A patient who is living with 'the Alzheimer's gene' APOE4 and an Alzheimer's doctor in conversation about genetic testing's benefits and drawbacks.
Posted by Being Patient Alzheimer's on Wednesday, June 12, 2019
Advancements in genetic research now allow people to accurately track their family history and genetic risk factors. But the ubiquity of at-home DNA tests means some people wind up blindsided by potentially traumatic results. While testing herself for multiple sclerosis, Jamie Tyrone was surprised to learn that instead, she has two copies of the ApoE4 gene, increasing her risk of developing Alzheimer’s by 91 percent. While the news initially caused her to experience a deep depression, Tyrone eventually became an Alzheimer’s research advocate, founding a non-profit that raises funds for Alzheimer’s research and participating in clinical trials as a self-proclaimed “lab rat.” Most recently, she co-authored the book Fighting for My Life: How to Thrive in the Shadow of Alzheimer’s with Dr. Marwan Sabbagh, a leading Alzheimer’s researcher and the director of the Cleveland Clinic.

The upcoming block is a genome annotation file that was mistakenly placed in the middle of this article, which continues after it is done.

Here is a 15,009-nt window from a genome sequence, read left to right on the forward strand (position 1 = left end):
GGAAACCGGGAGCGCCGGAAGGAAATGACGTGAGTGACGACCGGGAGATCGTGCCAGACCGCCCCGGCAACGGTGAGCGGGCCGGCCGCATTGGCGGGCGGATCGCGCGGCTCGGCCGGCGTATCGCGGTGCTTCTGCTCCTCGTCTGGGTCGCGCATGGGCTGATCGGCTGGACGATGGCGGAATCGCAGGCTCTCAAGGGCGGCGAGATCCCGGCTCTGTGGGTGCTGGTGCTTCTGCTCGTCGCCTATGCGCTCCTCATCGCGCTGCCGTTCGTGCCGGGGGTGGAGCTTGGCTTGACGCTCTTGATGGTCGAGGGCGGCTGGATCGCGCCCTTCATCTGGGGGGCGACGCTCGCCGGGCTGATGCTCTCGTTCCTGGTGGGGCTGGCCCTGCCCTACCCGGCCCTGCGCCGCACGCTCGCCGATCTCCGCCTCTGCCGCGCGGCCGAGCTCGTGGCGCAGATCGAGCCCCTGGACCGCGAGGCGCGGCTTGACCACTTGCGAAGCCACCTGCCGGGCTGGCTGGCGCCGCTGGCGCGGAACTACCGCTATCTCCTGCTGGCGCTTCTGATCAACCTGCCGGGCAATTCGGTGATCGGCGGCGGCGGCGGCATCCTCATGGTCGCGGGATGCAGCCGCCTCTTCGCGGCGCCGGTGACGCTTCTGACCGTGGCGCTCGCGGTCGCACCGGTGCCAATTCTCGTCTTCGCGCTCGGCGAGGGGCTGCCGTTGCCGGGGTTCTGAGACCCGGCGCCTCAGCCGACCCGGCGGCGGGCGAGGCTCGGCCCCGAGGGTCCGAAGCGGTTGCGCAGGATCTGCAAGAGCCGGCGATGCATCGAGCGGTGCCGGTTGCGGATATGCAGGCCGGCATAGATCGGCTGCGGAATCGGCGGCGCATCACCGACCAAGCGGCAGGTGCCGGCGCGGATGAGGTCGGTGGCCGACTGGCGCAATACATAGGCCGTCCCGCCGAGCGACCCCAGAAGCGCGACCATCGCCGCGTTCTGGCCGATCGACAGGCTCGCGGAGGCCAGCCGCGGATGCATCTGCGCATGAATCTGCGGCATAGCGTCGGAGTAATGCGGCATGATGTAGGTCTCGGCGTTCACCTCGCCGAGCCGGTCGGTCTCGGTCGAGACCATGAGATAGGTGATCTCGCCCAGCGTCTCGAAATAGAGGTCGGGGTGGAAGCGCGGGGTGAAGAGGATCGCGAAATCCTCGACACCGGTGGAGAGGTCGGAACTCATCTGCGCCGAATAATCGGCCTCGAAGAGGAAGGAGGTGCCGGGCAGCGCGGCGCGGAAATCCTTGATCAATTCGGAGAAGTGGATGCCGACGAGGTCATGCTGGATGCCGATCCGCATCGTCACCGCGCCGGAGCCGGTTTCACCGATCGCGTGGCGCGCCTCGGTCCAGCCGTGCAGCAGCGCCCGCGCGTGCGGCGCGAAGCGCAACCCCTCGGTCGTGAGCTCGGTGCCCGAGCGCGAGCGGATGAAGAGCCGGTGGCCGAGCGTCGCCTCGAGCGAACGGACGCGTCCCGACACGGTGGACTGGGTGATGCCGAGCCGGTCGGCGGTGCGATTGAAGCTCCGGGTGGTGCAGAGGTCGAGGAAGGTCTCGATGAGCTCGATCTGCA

- Tyrone and Dr. Sabbagh talk about the importance of patients being prepared and informed before taking a genetic test
- Sabbagh argues that for those concerned about their genetic predispositions for diseases like dementia, “engagement has to be continuous.” In other words, they should incorporate exercise, a healthy diet and a good night’s sleep into their daily life
Being Patient spoke with Tyrone and Dr. Sabbagh about genetic testing, the potential for further genetic research, what people should know about living with the ApoE4 gene and the lifestyle changes that can influence an individual’s risk.
Genetic Testing for Alzheimer’s and the Ap0E4 Gene
Being Patient: Dr. Sabbagh, you see a lot of patients. When someone has ApoE4 status, what do you say to them?